Working for a song(book)

Daughters of Norway members create an updated collection of Norwegian songs

Beth Kollé
Seattle, Wash.

Daughters of Norway songbook

Photo courtesy of Janet Ruud
Photos: (left) courtesy of Janet Ruud
Janet Ruud, chairwoman of the Daughters of Norway Literary Society, has always loved to sing.

As a musician and speaker of Norwegian, Janet Ruud of the Daughters of Norway Embla Lodge #2 in Tacoma, Wash., and chairwoman of the Daughters of Norway Literary Society, has always like to sing. Like many Daughters, she would get together with her lodge for meetings and events, where they would sing old Norwegian songs together: immigrant songs, holiday songs, and songs composed especially for the Daughters of Norway. Ruud, however, noticed that different lodges seemed to be singing from different collections of songs, some with antiquated or erroneous texts. She came up with the idea of a new songbook, one publication for all lodges that would contain a comprehensive selection of songs for Daughters of Norway everywhere.

The organization already had two official songbooks, but each only contained a handful of songs. Some lodges had created folders of copied-off songs from other sources. The original Sangbok was one created in 1923 by Thea Foss. Foss founded Tacoma’s Foss Tug and Launch in the 1800s and was instrumental in the formation of the Daughters for Norway. This early songbook contained only seven songs, some composed by Daughters themselves. All of them used an old-fashioned variant of Norwegian no longer in use today. The second book, published in 1967, contained newer songs with more contemporary lyrics, but much was lacking from the great treasury of the Norwegian songbook.

Daughters of Norway songbook

Photo: Jack Kollé
Harpist and pianist Beth Kollé at home behind the keyboard.

Ruud put out the word with all the lodges that she was looking for volunteers to help with the project, and soon several people from Embla Lodge signed up, including Mardy Fairchild, Karen Bell, and Joanna Gray. As a member of Valkyrien Lodge #1 in Seattle and with my degree in music and experience in music publishing, I saw an opportunity to help out by arranging and notating songs for the book, and before long, an official committee was formed.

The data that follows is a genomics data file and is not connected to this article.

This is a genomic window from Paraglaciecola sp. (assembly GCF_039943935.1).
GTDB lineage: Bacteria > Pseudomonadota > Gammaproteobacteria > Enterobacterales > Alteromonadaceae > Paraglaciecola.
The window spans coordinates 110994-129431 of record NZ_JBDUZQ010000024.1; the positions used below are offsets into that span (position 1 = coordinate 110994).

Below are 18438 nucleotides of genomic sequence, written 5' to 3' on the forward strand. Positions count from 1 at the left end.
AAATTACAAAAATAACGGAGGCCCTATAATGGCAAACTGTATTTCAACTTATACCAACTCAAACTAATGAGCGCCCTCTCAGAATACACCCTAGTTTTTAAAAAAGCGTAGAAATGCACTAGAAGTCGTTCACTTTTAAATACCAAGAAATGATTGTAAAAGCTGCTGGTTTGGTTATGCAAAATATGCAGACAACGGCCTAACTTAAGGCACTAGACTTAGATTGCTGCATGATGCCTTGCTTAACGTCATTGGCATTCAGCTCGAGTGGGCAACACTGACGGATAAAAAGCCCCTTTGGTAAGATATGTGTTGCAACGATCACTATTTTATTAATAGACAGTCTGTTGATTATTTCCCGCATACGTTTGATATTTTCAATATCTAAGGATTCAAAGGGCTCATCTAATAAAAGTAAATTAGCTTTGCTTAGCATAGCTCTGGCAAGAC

The committee members took a survey of all the lodges to gather the titles of their favorite songs before choosing over 80 songs to include in the new songbook. They estimated it would take about a year to publish the new song collection. In the process of researching, transcribing, and composing singable translations, some committee members had to bow out for other duties, and new members joined, notably Lori Ann Reinhall and Linda Casperson. Reinhall, a noted performer and the president of Seattle-Bergen Sister City Association, provided translations for many of the songs in Norwegian. Casperson brought her musical expertise and Norwegian fluency to the final rounds of proofreading and editing.

Of the 85 songs finally chosen, 56 were in the public domain, and copyright permissions were not needed to publish them. The 29 songs with extant copyrights required significant research by the committee in order to determine the publisher or composer, before obtaining permission for publishing. Lyrics, translations, and arrangements also can be copyrighted, so every aspect of each song had to be researched and the copyright-holders tracked down in four different countries (United States, Norway, Sweden, and Denmark). Hundreds of emails and many telephone calls were made overseas. Finally, the committee asked for help from Terryanne Reinert in Norway, who could both work in the targeted time zone and was tenacious enough to get the job done.

In the end, the complex process took over a year to complete. Ruud, Reinhall, and I worked together to produce many of the English translations for certain songs. In some instances this was a challenging task: some songs had translations so archaic that no one could figure out the meaning, and others were simply awkward to sing. New translations were provided for 26 of the songs, with the goal of staying close to the original text, while being poetic and singable. The printed book was completed just before the summer Daughters of Norway conference, and Ruud picked up the boxes to bring to the various lodges. After uncounted hours of work over the course of two-and-a-half years, we finally were able to hold our beautiful new songbook in our hands.

To learn more about the Daughters of Norway, visit www.daughtersofnorway.org.
This article originally appeared in the January 11, 2019, issue of The Norwegian American. To subscribe, visit SUBSCRIBE or call us at (206) 784-4617.

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